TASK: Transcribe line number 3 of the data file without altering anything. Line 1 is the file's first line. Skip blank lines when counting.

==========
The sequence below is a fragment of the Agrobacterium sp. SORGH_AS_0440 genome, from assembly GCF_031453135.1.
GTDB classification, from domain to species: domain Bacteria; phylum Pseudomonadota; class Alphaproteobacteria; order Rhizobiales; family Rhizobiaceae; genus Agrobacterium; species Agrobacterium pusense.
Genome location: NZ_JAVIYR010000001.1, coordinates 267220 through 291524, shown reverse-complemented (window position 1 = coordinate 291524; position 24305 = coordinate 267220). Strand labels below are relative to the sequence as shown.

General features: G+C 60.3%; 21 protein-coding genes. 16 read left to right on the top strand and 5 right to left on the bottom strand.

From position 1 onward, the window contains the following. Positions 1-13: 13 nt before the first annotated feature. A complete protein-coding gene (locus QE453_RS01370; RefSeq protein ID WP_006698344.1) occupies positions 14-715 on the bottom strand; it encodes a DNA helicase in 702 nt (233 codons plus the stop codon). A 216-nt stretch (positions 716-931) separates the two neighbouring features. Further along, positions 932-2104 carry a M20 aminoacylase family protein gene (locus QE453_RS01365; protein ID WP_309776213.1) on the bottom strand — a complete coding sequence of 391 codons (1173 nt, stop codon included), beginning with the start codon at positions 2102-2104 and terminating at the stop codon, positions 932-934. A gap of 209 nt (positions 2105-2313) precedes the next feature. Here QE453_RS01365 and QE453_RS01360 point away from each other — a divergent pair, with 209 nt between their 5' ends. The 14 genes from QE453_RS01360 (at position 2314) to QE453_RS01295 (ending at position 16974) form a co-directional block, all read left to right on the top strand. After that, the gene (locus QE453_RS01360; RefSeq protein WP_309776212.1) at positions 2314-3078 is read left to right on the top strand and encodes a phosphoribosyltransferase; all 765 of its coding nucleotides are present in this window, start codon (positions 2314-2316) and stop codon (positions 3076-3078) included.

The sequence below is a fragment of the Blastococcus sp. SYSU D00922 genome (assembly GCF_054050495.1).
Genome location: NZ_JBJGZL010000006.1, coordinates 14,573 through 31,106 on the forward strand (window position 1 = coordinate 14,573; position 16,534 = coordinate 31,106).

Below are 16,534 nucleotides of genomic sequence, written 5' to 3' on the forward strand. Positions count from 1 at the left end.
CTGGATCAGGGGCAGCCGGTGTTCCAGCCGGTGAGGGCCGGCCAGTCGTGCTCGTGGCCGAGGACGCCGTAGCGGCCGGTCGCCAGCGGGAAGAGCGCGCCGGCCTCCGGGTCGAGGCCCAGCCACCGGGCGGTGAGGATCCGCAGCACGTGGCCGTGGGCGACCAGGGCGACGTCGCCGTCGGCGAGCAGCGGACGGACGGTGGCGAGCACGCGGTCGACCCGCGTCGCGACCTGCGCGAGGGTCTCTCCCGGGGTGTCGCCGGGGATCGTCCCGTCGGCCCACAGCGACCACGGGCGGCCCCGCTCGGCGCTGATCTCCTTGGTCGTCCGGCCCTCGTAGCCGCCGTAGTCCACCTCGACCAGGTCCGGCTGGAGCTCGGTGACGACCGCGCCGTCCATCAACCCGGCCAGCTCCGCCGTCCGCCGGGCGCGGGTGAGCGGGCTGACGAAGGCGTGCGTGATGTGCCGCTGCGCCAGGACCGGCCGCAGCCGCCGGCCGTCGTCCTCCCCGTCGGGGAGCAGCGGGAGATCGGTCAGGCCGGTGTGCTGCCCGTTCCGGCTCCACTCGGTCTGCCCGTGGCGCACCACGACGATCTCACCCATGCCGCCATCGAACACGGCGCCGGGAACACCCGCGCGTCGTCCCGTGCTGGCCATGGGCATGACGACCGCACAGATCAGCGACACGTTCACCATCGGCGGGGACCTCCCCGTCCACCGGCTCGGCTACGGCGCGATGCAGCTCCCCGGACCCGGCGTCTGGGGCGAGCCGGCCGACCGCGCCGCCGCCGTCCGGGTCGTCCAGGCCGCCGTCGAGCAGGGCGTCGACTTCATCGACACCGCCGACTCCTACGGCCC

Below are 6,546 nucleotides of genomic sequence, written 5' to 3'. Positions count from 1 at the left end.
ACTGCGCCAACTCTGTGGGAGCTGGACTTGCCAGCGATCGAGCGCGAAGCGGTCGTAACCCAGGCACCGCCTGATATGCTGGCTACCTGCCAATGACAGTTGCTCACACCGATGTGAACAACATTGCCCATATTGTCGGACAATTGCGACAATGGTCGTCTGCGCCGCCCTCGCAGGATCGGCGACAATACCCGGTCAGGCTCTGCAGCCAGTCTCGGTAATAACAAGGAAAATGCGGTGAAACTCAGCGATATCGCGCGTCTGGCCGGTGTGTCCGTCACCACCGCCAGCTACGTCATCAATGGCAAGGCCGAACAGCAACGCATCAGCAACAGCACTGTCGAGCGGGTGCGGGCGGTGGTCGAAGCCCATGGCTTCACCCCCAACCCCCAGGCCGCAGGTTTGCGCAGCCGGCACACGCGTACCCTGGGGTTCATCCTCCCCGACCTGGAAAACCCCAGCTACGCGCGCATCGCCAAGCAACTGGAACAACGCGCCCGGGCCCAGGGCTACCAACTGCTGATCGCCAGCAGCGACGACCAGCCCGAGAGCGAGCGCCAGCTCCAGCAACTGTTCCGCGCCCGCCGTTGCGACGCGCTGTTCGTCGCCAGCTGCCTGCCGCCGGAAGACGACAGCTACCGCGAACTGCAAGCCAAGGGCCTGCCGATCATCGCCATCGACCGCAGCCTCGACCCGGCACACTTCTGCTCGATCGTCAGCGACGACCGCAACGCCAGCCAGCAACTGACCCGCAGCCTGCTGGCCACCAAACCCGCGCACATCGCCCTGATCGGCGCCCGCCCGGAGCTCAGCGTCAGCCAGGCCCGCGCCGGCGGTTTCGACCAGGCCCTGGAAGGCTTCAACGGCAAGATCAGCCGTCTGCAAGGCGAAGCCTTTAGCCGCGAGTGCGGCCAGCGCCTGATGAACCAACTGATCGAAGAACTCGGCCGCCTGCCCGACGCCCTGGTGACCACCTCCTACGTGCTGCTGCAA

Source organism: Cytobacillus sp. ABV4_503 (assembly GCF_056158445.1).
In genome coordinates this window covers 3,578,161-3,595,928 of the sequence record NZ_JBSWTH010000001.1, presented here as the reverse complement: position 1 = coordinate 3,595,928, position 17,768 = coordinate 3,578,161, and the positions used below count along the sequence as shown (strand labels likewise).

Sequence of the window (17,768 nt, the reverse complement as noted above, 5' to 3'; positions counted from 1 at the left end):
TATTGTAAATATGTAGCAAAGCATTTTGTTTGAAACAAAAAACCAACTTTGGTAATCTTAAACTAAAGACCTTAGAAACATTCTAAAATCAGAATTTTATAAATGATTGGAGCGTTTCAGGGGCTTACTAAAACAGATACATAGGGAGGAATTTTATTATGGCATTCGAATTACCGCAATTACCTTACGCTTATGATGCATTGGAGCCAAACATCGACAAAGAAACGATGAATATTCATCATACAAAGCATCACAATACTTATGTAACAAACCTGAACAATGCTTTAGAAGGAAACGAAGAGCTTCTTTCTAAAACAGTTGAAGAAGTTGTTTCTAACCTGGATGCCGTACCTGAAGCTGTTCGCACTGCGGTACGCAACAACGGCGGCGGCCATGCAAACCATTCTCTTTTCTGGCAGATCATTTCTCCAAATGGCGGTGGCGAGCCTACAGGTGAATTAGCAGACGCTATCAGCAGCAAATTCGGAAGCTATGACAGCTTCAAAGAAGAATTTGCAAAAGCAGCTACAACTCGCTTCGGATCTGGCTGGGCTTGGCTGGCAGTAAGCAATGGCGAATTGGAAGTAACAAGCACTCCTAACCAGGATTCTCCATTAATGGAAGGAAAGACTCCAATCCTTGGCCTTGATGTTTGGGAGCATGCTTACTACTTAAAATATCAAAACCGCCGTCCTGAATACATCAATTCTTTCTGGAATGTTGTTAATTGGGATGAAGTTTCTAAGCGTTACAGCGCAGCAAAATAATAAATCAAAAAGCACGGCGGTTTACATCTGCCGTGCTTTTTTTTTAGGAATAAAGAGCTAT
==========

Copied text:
Genome location: NZ_JAVIYR010000001.1, coordinates 267220 through 291524, shown reverse-complemented (window position 1 = coordinate 291524; position 24305 = coordinate 267220). Strand labels below are relative to the sequence as shown.